Leader Schumer, Minority Leader McConnell, Speaker McCarthy, and Minority Leader Jeffries: The undersigned 261 organizations representing millions of students, workers, people of color, veterans, people with disabilities, consumers, and people of faith write in strong opposition to bicameral efforts to use the Congressional Review Act (CRA) to overturn President Biden's actions to pause student loan payments and provide student debt relief for low-income and working-class Americans continuing to recover from the deadly COVID-19 pandemic and its devastating economic fallout.

In March, policymakers in the House and Senate unveiled a CRA resolution to retroactively overturn the pause of federal student loan payments and interest accrual, and President Biden's debt relief plan. If successful, these CRA efforts would immediately force tens of millions of borrowers into abrupt and unplanned repayment with devastating effects, including adding thousands of dollars of payments and interest onto their loan balances. It will also force the Department of Education to unwind loans forgiven under Public Service Loan Forgiveness for first responders, nurses, educators, servicemembers, and hundreds of thousands of other public service workers across the country. These actions are a clear attack on millions of the most vulnerable workers and families who are still reeling from the devastating impact of COVID-19.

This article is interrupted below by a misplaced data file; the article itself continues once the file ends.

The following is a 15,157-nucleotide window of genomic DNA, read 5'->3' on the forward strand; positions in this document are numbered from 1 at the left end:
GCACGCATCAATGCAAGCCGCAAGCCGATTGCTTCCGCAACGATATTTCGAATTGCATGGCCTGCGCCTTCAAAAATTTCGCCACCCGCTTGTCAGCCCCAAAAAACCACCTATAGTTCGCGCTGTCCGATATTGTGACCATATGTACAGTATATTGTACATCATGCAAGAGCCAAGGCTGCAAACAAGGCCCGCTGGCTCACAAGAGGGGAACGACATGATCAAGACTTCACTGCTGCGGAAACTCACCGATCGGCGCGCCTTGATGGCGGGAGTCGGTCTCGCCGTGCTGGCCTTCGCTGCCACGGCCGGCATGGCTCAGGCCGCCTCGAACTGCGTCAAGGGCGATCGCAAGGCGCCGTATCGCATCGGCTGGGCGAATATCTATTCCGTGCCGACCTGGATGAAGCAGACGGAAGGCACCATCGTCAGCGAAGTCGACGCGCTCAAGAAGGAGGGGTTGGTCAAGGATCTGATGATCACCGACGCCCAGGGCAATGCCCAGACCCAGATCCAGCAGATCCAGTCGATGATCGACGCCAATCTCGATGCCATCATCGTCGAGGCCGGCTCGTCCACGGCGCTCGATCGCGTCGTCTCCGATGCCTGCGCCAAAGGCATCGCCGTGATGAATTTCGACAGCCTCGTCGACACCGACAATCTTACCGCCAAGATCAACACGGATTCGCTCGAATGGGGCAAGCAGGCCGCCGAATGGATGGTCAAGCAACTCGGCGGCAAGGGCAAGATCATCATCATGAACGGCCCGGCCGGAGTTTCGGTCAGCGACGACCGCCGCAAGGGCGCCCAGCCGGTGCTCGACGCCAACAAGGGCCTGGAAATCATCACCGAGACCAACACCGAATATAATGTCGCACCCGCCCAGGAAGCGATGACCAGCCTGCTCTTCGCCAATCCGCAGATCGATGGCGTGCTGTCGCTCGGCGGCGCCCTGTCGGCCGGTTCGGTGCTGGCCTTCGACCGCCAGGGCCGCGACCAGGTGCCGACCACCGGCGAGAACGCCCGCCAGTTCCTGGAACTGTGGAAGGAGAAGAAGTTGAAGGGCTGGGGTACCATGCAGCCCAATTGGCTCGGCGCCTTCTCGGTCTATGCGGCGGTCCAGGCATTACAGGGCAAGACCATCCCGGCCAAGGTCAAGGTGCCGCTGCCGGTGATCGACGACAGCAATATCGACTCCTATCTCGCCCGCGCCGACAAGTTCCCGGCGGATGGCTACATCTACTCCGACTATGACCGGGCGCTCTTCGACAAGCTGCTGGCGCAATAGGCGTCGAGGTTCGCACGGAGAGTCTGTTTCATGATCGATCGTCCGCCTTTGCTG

The President's student debt relief program and extension of the pause on student loan payments are both plainly legal and desperately needed by the more than 43 million borrowers drowning in nearly $1.76 trillion in student loan debt. While they await the Supreme Court's decision regarding the fate of debt relief, tens of millions of borrowers and their families are relying on the federal student loan payment pause as they continue to face the economic aftershocks of the pandemic, including high inflation. Data show that the payment pause has been of greatest help to student loan borrowers who were in financial distress even before the pandemic and has successfully provided relief for those borrowers more than other COVID-19 assistance programs. The payment pause is broadly supported among individuals with and without student loan debt and has been recognized as necessary by the Trump and Biden Administrations alike. Further, the U.S. Secretary of Education's use of the HEROES Act of 2003 to pause student loan repayment falls within a long line of waiver and modification authority exercised by prior administrations without the invocation of the CRA, including by his immediate predecessor for precisely the same purpose.